k: Yeah, really fascinating. But like, uh, so, so then where does the drag element come in? Especially because it’s like this hyper masculine and almost a rejection of what is considered stereotypically gay.
Honey Mahogany: Yeah. I mean, I think that there, there is hyper-masculinity within the leather scene and there are. Some pretty like, you know, loving, you know, leather scenes have pageants and things. And, you know, even though that’s not necessarily hyper masculine, it is, it is in a way. Um, but something that I think is important to note is that there have always been like even within those hyper-masculine spaces, proudly flamboyant men who, you know, broke the mould.
And, that has been happening since I think the very beginning of leather. And I think leather, um, had space for those types of things. Um, even if there were certain people who, you know, according to Race Bannon, who is, you know, a prominent leader within the leather scene here in San Francisco, you know, most people who are really, um, hardline, leatherman masc-only there are in the far minority and leather people tend to be much more open-minded and, um, You know, there are Queens that have, uh, towed the line.
Yeah. Bearded Queens, like Grace Towers. Who’s always considered herself. A Soma queen showed up in like, you know, leather halters and heels. And, um, you know, we have a rich history of that here in San Francisco, but in when I, when I really think about Soma drag, um, and how it overlaps with the leather community, it actually, a lot of it is really focused on The Stud, which is, um, Until recently it was San Francisco’s oldest, continuously operating LGBT nightlife venue.
Um, so it opened in 1966 in Soma. And, um, it actually had the. Uh, intention of being another leather bar at the time, there were, you know, overtime, there had been something like 60 different leather businesses in the gay.
leather businesses in the south of market area. Um, you know, and at the heyday, there were probably 30 things open at the time.
And so The Stud was, um, one of those things and, um, it quickly, I think found a niche as not being a leather bar, but really a place where hair fairies and, um, you know, hippies and. Uh, Leatherman and Castro Clones could all sort of come and dance and was really focused on the music that it created. Um,
k: Okay. So before we go any further, I just want to ask some questions about the terms that you’ve used here, hair fairy. What is that?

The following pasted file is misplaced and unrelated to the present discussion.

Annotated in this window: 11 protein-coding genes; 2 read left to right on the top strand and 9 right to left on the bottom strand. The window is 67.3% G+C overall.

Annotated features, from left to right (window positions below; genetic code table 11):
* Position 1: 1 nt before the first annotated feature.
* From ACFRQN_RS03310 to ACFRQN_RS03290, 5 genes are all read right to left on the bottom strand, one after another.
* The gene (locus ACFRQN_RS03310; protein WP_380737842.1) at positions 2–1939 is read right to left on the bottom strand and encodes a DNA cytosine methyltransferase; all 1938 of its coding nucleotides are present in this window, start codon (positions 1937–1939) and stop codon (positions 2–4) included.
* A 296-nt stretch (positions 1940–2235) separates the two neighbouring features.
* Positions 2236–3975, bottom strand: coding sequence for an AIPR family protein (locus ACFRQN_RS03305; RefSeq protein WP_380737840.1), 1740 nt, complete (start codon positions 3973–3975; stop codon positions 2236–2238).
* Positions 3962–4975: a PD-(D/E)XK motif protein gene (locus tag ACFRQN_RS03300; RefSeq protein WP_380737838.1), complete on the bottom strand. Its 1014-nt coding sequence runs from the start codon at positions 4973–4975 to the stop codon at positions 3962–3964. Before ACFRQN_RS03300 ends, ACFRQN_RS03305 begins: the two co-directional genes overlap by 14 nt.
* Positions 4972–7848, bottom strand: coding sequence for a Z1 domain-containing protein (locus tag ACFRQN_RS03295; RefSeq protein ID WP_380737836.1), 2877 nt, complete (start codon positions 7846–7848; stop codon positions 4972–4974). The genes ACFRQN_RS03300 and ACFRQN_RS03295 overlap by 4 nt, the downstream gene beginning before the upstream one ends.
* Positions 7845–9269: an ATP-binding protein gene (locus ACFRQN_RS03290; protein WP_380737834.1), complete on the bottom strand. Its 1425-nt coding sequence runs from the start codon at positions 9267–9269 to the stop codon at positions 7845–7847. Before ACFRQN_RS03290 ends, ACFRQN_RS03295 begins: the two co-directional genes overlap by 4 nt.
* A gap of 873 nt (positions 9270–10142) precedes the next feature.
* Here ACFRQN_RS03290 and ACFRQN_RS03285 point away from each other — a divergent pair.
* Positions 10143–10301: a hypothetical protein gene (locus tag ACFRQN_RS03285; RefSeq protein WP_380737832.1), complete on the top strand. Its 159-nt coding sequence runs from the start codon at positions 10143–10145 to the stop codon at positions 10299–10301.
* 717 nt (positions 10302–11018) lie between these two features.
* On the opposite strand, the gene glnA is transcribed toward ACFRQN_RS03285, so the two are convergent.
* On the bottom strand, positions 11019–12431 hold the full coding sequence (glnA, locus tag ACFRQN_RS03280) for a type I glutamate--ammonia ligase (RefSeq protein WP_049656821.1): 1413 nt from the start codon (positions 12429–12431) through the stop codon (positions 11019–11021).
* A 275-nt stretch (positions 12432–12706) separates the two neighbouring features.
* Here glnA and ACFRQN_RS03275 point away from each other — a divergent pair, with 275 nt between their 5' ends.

Honey Mahogany: um, so back in the sixties, Uh, someone who grew out their hair really long and you know, it, wasn’t hippy basically.
k: ah, okay, cool. Cool. I think I’m with you. And then, uh, and then Castro clones. Is that like a, a disco thing?
Honey Mahogany: sort of, you know, a tight white t-shirts muscly, lean, tight jeans, you know, the sort of like Tom of Finland without the leather, kind of look with the bowl cuts and.
k: Ah. Okay. So like you said, like very clean and tidy
Honey Mahogany: Clean and tidy, uh, kind of, you know, all look the same, you know, at the time all white,
k: in some horrible cologne.
Honey Mahogany: right. Well, yeah. You know?
k: Uh, okay. Okay. I think, I, I think I get what you’re saying. And then, so then, so say like we’re here to discuss The Stud today, right?
Honey Mahogany: Yeah, So this is a good, this is a good transition actually.
k: and I mean, you’re doing my job for me, so that’s amazing. Um, so then would you consider yourself to be a leather queen?
Honey Mahogany: no, I mean, you know, I have, I think not, and, not because I wouldn’t want to associate myself with that. I definitely consider myself as a SoMa queen, but I definitely also have like a deep respect for, you know, the work that goes into a leather culture. And, you know, I don’t regularly polish my, my leather goods.
Um, they get a little, they get a little, uh, worn out. Um, and I don’t, you know, you know, doll myself up in leather frequently. Although I have had a signature leather jacket for decades that I would wear all the time. Although more recently I stopped doing that, but, um, uh, but yeah, no, I don’t.
k: Perfect for San Francisco weather!
Honey Mahogany: Right.
k: and, uh, and okay. Okay. So you’re probably not going to be able to answer this question for me. And I am just asking you to speak on behalf of the entire leather community. So apologies in advance, but, um, so I’ve been vegan for like 15 years and that’s a that’s what’s always prevented me from like, looking into that scene at all.
Uh, but I wondered whether or not there was like a, a pleather queen subset?
Honey Mahogany: I think that they exist within the scene. I mean, I guess
that. I mean, I just, I Don’t know. I don’t know all of being intricacies of those conversations, but, you know, I’m sure there are some snooty leather people that would be like, that’s not real leather. And then there are others that are, you know, trying to be environmentally conscious.
And, um, so
k: Oh yeah. I mean, we wouldn’t be the queer scene if there wasn’t some kind of infighting.
Honey Mahogany: exactly.
k: Ah, right. Okay. So then in terms of The Stud, why, why did you want to talk about that venue in particular?
Honey Mahogany: well, I mean, I am one of the co-owners, so, you know, it’s very near and dear to my heart. Um, but, uh, you know, beyond that, I think it’s, I think. The story of The Stud is a very San Francisco story. I think it has a lot of rich history. Like I said, it’s one of the, um, you know, oldest, continuously operating LGBT nightlife venues in San Francisco.
And, uh, it’s really, I think, helped shape what San Francisco drag is. And also in a lot of ways, I think has shaped, you know, queer culture in San Francisco. Um, we have had. A lot of movements sort of start here in the city. Um, And do you know, I know a lot of people, um, point to Stonewall as, you know, sort of the, the, the, the fomenting of the gay liberation movement.